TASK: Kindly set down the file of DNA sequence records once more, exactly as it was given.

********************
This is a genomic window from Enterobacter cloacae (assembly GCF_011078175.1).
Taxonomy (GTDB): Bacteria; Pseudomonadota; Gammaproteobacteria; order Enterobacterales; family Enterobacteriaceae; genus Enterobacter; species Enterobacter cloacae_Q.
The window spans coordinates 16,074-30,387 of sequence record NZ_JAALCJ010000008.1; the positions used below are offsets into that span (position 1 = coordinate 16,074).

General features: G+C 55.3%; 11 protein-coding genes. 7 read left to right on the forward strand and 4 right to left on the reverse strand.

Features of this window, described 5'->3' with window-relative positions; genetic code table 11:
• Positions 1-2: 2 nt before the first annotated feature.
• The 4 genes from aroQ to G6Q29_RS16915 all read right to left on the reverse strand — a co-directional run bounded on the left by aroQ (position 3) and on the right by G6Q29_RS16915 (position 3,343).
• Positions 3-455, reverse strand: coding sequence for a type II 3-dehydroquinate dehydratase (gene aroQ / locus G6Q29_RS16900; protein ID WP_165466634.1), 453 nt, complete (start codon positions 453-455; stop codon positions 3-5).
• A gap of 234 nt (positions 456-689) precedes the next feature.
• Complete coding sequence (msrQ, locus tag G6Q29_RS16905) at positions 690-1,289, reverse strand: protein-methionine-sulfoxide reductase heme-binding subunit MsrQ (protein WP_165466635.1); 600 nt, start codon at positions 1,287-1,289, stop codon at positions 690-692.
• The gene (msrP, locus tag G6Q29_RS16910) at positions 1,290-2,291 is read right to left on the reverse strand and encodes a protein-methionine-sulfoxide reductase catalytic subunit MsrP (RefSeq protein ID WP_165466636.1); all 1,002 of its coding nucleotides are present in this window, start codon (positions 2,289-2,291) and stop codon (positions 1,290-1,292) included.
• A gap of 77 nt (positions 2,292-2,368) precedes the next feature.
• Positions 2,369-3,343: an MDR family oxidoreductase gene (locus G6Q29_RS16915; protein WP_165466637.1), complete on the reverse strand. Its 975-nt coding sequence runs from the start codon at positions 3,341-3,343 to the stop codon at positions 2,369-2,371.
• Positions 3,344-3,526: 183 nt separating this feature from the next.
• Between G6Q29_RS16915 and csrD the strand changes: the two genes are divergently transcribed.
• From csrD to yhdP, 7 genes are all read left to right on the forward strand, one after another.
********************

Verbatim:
This is a genomic window from Enterobacter cloacae (assembly GCF_011078175.1).
Taxonomy (GTDB): Bacteria; Pseudomonadota; Gammaproteobacteria; order Enterobacterales; family Enterobacteriaceae; genus Enterobacter; species Enterobacter cloacae_Q.
The window spans coordinates 16,074-30,387 of sequence record NZ_JAALCJ010000008.1; the positions used below are offsets into that span (position 1 = coordinate 16,074).

General features: G+C 55.3%; 11 protein-coding genes. 7 read left to right on the forward strand and 4 right to left on the reverse strand.

Features of this window, described 5'->3' with window-relative positions; genetic code table 11:
• Positions 1-2: 2 nt before the first annotated feature.
• The 4 genes from aroQ to G6Q29_RS16915 all read right to left on the reverse strand — a co-directional run bounded on the left by aroQ (position 3) and on the right by G6Q29_RS16915 (position 3,343).
• Positions 3-455, reverse strand: coding sequence for a type II 3-dehydroquinate dehydratase (gene aroQ / locus G6Q29_RS16900; protein ID WP_165466634.1), 453 nt, complete (start codon positions 453-455; stop codon positions 3-5).
• A gap of 234 nt (positions 456-689) precedes the next feature.
• Complete coding sequence (msrQ, locus tag G6Q29_RS16905) at positions 690-1,289, reverse strand: protein-methionine-sulfoxide reductase heme-binding subunit MsrQ (protein WP_165466635.1); 600 nt, start codon at positions 1,287-1,289, stop codon at positions 690-692.
• The gene (msrP, locus tag G6Q29_RS16910) at positions 1,290-2,291 is read right to left on the reverse strand and encodes a protein-methionine-sulfoxide reductase catalytic subunit MsrP (RefSeq protein ID WP_165466636.1); all 1,002 of its coding nucleotides are present in this window, start codon (positions 2,289-2,291) and stop codon (positions 1,290-1,292) included.
• A gap of 77 nt (positions 2,292-2,368) precedes the next feature.
• Positions 2,369-3,343: an MDR family oxidoreductase gene (locus G6Q29_RS16915; protein WP_165466637.1), complete on the reverse strand. Its 975-nt coding sequence runs from the start codon at positions 3,341-3,343 to the stop codon at positions 2,369-2,371.
• Positions 3,344-3,526: 183 nt separating this feature from the next.
• Between G6Q29_RS16915 and csrD the strand changes: the two genes are divergently transcribed.
• From csrD to yhdP, 7 genes are all read left to right on the forward strand, one after another.